Whether you’re a small, medium or large business, purchasing AV or IT equipment can be a big investment. To make most of your investment, your equipment needs to be actively accounted for and managed. And that’s where depreciation comes in.
So let’s grab a coffee and go over the basics together!
Depreciation is a key component in understanding your business’ profitability and is recorded on the income and balance statements.
As a business, you can depreciate long-term assets for both tax and accounting purposes. The rules of calculating depreciation might slightly vary, however, based on the location your company is registered at, and the company’s geographical expansion.
So before we get to the calculation part, it’s good to know that:
“In accounting terms, depreciation is defined as the reduction of recorded cost of a fixed asset in a systematic manner until the value of the asset becomes zero or negligible.”
In other words, after having purchased your AV and/or IT equipment, you’ll probably start using them on a daily basis. This means they tend to wear down over time and thus, become less valuable. The declined value (of the fixed asset) is called “depreciation”.
Examples of fixed assets are buildings, office furniture, AV and IT equipment, machinery, etc. They are a critical component for evaluating your business valuation and understanding your business’ profitability.
You can calculate the depreciation of your assets in a few ways, but depreciation rates are generally calculated under the straight-line method, according to the minimum and maximum period of useful life of the assets.
You basically expense the asset in a straight-line and it involves simple allocation of an even rate of depreciation every year over the useful life of the asset. This method is calculated by subtracting an asset’s expected residual or salvage value from its capitalized cost and then dividing this amount by the estimated useful life of the asset. Or:
In order to calculate depreciation using this method, you’ll need the following three inputs:
The useful life is the time period over which the organization or company considers the fixed asset to be productive. Beyond its useful life, the fixed asset is no longer cost-effective to contribute to company operations. The useful life is measured in years.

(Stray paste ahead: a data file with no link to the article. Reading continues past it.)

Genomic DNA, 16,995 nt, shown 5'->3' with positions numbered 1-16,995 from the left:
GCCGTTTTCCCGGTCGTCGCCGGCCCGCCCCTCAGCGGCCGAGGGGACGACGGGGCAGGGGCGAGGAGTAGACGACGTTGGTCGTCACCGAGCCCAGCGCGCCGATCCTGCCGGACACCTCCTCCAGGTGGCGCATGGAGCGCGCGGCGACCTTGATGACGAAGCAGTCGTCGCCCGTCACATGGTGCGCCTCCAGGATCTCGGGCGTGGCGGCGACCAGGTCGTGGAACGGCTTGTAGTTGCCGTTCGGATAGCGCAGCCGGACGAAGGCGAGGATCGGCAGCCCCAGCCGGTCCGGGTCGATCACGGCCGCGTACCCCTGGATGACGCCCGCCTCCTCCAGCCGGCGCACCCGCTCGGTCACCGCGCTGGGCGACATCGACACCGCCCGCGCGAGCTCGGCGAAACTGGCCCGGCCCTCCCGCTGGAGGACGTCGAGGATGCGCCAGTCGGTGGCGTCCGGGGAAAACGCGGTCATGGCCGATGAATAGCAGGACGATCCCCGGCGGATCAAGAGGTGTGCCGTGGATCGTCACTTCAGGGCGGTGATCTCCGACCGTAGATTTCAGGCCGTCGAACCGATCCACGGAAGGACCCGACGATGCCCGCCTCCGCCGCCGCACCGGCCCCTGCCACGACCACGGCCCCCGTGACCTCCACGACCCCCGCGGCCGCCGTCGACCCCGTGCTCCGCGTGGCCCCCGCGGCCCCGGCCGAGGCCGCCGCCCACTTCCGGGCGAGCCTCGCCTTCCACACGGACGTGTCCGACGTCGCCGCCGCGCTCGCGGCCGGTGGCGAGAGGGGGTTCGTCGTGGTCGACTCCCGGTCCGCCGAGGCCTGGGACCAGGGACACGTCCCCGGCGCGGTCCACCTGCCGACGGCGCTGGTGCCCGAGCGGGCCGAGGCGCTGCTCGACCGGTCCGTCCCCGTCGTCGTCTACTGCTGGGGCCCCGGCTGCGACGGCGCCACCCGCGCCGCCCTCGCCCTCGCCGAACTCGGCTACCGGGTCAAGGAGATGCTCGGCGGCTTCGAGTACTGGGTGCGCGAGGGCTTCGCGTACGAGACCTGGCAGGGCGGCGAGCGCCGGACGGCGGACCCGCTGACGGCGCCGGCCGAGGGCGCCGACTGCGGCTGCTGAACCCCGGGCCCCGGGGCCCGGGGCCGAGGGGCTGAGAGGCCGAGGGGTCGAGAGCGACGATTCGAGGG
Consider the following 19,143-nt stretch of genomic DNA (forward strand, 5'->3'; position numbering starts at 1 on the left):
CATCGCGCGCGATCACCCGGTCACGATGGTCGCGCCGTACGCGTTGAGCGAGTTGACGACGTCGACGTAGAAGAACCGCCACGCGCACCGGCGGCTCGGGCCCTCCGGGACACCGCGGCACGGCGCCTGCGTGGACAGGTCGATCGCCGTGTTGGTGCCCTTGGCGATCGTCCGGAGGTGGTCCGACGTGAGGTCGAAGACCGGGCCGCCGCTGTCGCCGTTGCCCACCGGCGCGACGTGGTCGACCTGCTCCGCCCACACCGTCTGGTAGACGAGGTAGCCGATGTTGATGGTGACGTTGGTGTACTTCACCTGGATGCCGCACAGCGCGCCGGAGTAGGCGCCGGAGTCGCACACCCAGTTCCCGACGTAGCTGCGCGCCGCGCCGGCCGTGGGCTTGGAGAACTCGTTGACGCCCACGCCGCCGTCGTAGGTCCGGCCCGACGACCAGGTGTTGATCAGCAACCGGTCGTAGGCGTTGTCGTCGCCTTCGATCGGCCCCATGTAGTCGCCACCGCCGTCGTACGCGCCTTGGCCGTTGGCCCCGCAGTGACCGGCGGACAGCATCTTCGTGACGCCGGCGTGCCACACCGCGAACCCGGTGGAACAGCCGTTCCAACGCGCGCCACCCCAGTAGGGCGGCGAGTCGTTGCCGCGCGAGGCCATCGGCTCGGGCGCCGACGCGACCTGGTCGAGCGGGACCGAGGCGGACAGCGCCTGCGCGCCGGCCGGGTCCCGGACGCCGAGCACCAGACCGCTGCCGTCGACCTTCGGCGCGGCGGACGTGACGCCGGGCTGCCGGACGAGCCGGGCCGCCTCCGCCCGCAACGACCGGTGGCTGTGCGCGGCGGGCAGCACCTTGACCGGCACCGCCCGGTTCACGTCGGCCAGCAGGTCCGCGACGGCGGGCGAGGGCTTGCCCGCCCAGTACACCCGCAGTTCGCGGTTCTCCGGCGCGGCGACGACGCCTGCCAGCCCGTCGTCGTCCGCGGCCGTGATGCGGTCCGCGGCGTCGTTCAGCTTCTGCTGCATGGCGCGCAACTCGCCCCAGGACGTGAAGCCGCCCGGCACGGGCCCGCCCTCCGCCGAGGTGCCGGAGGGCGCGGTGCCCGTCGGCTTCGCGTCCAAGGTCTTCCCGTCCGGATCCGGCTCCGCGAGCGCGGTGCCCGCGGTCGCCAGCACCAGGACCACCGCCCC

The asset cost is the total price of the asset (this may or may not include taxes, shipping, delivery, fees, and preparation/setup expenses).
When a fixed asset comes to the end of its useful life and is fully depreciated, the business no longer has to report the fixed asset as an expense. The company may continue to use it or consider selling it at a reduced amount. This is known as the salvage value of the asset.
As you should do it on the useful life of an asset, the salvage value should be reviewed at least once at each financial year-end. And if expectations would differ from previous estimates, the change should be accounted for as a change in an accounting estimate.
Let’s say you purchase a brand new camera. The asset cost is $6,000 and it has an expected residual or salvage value of $2,000. Plus, it is expected to be in service for eight years. Given these assumptions, its annual depreciation expense is:
= (Cost – residual value) / number of years in service
= ($6,000 – $2,000) / 7 years
= $4,000 / 8 years
= $500 depreciation per year
The straight-line depreciation method allows you to use your AV or IT equipment and spread the cost across the time you decide to use it. Instead of one, potentially large expense in one single accounting period, the impact on your company’s net income for each period will be smaller.
Once you have calculated the depreciation expense of your assets, you’ll know how much of the asset’s total cost should be expensed each financial period.